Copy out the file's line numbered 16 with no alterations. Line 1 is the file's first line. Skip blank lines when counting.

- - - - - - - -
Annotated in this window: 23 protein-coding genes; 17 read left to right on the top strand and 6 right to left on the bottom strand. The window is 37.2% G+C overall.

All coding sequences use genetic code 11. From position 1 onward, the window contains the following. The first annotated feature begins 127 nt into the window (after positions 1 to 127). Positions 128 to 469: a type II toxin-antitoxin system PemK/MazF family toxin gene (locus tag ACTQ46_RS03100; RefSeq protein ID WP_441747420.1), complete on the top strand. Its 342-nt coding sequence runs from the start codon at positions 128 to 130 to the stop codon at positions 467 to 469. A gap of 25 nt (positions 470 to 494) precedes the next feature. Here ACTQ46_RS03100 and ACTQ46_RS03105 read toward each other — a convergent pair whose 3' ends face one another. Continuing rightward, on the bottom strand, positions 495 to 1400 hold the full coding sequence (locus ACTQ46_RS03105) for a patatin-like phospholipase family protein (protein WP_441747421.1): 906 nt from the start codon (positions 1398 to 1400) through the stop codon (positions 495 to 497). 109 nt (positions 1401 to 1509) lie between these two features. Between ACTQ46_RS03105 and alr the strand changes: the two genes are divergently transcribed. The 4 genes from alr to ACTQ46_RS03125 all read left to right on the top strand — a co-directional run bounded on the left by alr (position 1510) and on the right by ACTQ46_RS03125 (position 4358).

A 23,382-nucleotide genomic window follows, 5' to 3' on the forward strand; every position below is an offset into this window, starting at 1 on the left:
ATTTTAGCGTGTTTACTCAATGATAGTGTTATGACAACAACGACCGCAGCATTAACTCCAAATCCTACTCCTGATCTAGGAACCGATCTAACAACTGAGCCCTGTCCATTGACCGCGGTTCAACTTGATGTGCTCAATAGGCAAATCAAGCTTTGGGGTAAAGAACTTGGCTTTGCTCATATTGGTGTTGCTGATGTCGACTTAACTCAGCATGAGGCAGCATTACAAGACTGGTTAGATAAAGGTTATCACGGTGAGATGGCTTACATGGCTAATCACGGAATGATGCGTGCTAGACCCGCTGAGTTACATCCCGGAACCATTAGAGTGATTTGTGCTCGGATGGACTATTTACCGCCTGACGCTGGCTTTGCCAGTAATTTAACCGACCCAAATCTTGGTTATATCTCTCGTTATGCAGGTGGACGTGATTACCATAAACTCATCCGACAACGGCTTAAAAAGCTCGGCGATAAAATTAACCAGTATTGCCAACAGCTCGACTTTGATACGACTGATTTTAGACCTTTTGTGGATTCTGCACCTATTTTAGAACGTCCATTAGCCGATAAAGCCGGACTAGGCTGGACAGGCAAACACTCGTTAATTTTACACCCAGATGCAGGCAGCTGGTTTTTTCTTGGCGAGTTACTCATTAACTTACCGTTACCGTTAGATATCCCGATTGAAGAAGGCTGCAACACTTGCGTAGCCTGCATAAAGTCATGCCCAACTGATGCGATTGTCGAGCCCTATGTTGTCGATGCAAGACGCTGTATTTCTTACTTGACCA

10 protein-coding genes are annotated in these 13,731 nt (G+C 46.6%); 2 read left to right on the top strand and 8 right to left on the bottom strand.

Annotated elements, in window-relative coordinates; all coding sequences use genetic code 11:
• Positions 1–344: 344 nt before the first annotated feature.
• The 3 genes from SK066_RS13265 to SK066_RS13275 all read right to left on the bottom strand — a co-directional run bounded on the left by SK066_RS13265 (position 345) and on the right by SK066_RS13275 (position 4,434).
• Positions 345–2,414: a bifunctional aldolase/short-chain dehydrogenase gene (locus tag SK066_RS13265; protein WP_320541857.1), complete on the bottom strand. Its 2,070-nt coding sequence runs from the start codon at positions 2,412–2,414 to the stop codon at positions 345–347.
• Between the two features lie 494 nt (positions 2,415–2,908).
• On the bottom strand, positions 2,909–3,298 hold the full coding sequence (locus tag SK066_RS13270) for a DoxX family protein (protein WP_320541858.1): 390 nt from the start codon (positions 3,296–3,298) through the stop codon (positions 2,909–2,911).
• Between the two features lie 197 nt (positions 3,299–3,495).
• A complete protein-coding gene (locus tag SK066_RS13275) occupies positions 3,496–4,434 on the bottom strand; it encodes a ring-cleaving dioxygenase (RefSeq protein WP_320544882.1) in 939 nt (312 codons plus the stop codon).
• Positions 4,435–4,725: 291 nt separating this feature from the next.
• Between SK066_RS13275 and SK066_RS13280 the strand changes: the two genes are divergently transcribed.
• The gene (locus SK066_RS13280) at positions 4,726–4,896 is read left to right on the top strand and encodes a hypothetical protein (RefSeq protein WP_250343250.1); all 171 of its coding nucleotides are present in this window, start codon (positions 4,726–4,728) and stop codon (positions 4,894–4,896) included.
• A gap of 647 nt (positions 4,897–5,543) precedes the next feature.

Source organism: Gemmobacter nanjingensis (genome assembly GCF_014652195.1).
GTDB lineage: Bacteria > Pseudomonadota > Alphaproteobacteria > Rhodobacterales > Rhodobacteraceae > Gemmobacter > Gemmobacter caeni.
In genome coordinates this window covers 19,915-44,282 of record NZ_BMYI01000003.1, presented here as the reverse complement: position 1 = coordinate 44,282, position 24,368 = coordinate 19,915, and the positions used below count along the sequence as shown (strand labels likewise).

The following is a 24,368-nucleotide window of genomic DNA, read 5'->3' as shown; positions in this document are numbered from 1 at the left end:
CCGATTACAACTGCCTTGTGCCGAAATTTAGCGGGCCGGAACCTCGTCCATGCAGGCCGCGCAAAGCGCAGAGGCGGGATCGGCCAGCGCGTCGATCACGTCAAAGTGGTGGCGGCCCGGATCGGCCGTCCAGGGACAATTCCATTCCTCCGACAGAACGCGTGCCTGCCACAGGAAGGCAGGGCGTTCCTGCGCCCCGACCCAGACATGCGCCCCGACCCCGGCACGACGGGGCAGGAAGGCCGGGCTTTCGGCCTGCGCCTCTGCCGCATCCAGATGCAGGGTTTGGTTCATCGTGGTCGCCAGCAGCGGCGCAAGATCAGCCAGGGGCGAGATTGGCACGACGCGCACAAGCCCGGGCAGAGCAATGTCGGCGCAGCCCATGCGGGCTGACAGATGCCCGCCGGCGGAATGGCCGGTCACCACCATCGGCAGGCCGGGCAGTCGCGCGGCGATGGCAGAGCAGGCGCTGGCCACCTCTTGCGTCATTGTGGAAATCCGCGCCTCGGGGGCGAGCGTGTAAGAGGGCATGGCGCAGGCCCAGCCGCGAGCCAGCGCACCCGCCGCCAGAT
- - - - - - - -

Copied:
• The gene (locus SK066_RS13280) at positions 4,726–4,896 is read left to right on the top strand and encodes a hypothetical protein (RefSeq protein WP_250343250.1); all 171 of its coding nucleotides are present in this window, start codon (positions 4,726–4,728) and stop codon (positions 4,894–4,896) included.